Marnie winked at Brynn. She mouthed, Later.

  Brynn mouthed, Never, right back.

  And where the hell was Sophie? Of all the nights her sister ditched her, it was the one where her mother apparently wanted to talk sex. And Will looked like he was about five seconds away from telling her parents that they’d screwed like bunnies.

  What’s the big deal? her subconscious demanded. Sophie already knew, so Gray likely did as well. What would it matter if her parents found out? They loved Will—they’d probably be thrilled.

  The problem was her.

  Brynn knew what she wanted. She went after what she wanted. Everyone knew that about her.

  And Will had never been part of that plan.

  She slowly forced herself to meet Will’s eyes, daring him to rat her out. He held her gaze with a faint mocking smile.

  Once again, it fell to poor Lily to try to keep the conversation civil. “You know, Brynn, as a lone female in a male-dominated field, I know loads of guys who’d flip over you. Let me know if you want me to set you up on a date or something.”

  I’ll do that. Just as soon as I start watching Star Trek and eating SPAM and painting zebra stripes on my fingernails…

  Will was making a rude tsking noise. “Now, Lil, you wouldn’t know this because you just met Brynn, but she has a very exact type.”

  “That’s true,” Marnie said as she began pouring coffee.

  “Doctors, dentists…the occasional lawyer…” Will was saying.

  “You make me sound like a total snob,” Brynn snapped.

  For several seconds nobody said anything. Neither parent defended her. Nobody rushed to confirm that she wasn’t a snob.

  “Got it, so I’m a total bitch, then,” she said, pushing her dessert plate away.

  Her parents glanced at each other in confusion. “Brynn, nobody thinks that. And it’s true that you’ve always been picky, but…”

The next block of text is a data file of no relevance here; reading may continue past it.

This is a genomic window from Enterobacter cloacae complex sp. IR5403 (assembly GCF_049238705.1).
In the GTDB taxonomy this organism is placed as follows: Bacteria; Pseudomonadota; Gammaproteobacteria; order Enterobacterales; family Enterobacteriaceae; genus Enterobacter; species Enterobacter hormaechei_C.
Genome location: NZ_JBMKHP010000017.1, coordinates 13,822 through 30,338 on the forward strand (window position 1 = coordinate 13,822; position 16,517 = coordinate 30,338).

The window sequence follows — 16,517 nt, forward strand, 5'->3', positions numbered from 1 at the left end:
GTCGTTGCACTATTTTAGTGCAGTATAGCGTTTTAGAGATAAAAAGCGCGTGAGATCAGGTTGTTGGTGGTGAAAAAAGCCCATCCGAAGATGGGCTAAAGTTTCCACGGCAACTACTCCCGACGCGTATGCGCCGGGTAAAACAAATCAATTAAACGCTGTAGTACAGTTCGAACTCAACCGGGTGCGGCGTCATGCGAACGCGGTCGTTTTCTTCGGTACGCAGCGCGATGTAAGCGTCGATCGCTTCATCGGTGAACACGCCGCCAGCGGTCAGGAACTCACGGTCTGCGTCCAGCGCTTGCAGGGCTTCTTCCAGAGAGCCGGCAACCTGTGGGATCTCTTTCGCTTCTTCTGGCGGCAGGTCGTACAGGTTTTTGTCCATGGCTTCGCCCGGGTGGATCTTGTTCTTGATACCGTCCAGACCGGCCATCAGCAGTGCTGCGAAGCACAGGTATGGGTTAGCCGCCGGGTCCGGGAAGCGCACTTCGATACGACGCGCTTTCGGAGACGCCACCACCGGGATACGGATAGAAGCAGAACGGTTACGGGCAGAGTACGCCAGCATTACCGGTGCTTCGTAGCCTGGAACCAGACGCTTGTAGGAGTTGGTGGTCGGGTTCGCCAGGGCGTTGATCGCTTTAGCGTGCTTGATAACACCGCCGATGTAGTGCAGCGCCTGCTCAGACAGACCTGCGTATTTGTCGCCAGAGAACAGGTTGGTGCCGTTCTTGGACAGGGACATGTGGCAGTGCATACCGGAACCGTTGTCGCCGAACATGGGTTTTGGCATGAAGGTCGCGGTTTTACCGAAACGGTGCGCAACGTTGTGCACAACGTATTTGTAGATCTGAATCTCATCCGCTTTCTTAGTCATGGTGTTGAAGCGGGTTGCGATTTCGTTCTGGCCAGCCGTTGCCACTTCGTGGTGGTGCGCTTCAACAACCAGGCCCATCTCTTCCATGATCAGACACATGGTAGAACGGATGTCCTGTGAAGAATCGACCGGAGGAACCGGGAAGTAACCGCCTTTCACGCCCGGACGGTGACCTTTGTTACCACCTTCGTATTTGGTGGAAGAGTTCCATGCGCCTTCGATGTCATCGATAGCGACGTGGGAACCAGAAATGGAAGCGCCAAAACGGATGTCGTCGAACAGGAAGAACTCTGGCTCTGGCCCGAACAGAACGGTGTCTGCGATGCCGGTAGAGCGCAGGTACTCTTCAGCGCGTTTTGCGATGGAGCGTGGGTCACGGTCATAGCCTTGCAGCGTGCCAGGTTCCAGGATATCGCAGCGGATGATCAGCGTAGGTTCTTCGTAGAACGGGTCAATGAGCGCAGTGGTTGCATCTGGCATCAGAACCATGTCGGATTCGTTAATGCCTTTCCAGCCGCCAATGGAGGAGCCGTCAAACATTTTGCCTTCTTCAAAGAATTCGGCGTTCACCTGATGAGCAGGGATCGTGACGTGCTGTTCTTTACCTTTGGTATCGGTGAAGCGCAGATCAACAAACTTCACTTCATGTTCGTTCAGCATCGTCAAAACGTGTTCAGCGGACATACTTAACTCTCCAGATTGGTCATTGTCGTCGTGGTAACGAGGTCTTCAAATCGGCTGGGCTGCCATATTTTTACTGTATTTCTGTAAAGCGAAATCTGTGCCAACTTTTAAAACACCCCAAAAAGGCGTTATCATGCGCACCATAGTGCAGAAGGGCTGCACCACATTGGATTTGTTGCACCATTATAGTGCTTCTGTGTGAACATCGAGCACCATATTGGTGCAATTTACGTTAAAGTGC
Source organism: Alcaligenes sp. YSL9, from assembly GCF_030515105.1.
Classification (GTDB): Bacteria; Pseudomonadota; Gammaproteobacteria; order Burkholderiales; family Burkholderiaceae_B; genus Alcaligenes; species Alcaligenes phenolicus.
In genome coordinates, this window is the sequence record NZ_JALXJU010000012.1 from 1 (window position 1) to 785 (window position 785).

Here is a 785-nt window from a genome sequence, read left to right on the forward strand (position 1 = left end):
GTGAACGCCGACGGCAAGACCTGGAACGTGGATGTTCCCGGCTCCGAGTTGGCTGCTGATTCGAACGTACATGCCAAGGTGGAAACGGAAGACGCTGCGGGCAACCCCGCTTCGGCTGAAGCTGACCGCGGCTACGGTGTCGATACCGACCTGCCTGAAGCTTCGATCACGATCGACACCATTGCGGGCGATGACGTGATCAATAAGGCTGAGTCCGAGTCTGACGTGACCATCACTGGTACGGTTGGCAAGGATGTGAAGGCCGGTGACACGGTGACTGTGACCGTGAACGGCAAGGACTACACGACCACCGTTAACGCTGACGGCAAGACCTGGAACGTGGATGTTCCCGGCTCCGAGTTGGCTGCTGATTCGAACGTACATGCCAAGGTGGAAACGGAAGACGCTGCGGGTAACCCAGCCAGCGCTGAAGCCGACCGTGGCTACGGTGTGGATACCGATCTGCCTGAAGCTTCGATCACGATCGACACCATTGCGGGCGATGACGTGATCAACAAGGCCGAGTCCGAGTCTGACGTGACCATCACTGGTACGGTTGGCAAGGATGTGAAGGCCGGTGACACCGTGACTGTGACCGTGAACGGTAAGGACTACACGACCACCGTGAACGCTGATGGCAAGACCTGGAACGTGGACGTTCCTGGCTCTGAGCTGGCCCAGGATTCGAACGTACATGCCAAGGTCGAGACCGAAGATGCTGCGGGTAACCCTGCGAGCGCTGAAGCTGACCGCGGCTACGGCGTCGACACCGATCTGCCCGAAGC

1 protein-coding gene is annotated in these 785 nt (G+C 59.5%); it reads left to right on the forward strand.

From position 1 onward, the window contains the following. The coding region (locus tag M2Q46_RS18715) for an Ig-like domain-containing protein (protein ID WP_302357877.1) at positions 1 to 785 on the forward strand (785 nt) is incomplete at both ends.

“Not always,” Will said under his breath.

  Brynn fiddled with her spoon, her fingers itching for something with sharper edges t
hat she could lodge in his solar plexus.

  “Actually, Lily,” Brynn said with a forced smile at Will’s dinner date, “I could stand to expand my social circle a little. I’d love to meet one of your friends.”

  She resisted the urge to issue Will a smug smile. Two could play at this game.

  But he looked completely unperturbed. As though the thought of her dating someone else didn’t bother him in the least. Just like him bringing Lily here shouldn’t bother Brynn in the least. Except it did.

  In hindsight, Brynn would wish that she hadn’t gotten so lost in her own musings that she’d failed to study Will’s face closely enough to know what was about to happen. That she might have had a chance to stop it.

  But her guard was down, and she didn’t see the change in expression from pain-in-the-ass to downright asshole.

  “Well, best of luck getting back out there, Princess,” Will said, raising a glass to her in a mocking toast. “Tell me, how many dates will it take before the poor guy gets a peek at your tattoo?”